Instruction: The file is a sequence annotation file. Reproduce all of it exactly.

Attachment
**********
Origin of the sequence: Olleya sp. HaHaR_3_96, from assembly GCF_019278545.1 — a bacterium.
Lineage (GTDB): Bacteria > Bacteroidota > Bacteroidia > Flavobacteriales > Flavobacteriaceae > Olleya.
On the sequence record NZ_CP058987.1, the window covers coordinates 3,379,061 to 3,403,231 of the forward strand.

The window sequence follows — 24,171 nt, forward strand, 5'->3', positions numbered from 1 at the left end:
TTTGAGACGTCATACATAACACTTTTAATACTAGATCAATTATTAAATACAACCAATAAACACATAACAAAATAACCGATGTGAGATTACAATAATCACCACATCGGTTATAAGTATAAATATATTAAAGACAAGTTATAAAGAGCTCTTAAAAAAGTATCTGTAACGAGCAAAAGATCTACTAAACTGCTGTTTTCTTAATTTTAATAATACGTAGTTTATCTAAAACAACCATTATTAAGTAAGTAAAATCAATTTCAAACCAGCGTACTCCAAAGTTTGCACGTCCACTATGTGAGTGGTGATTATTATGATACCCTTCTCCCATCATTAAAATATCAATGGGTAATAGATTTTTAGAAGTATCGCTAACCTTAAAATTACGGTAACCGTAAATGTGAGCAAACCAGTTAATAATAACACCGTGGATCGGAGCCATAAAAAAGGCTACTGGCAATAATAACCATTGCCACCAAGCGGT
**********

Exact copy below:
Origin of the sequence: Olleya sp. HaHaR_3_96, from assembly GCF_019278545.1 — a bacterium.
Lineage (GTDB): Bacteria > Bacteroidota > Bacteroidia > Flavobacteriales > Flavobacteriaceae > Olleya.
On the sequence record NZ_CP058987.1, the window covers coordinates 3,379,061 to 3,403,231 of the forward strand.

The window sequence follows — 24,171 nt, forward strand, 5'->3', positions numbered from 1 at the left end:
TTTGAGACGTCATACATAACACTTTTAATACTAGATCAATTATTAAATACAACCAATAAACACATAACAAAATAACCGATGTGAGATTACAATAATCACCACATCGGTTATAAGTATAAATATATTAAAGACAAGTTATAAAGAGCTCTTAAAAAAGTATCTGTAACGAGCAAAAGATCTACTAAACTGCTGTTTTCTTAATTTTAATAATACGTAGTTTATCTAAAACAACCATTATTAAGTAAGTAAAATCAATTTCAAACCAGCGTACTCCAAAGTTTGCACGTCCACTATGTGAGTGGTGATTATTATGATACCCTTCTCCCATCATTAAAATATCAATGGGTAATAGATTTTTAGAAGTATCGCTAACCTTAAAATTACGGTAACCGTAAATGTGAGCAAACCAGTTAATAATAACACCGTGGATCGGAGCCATAAAAAAGGCTACTGGCAATAATAACCATTGCCACCAAGCGGT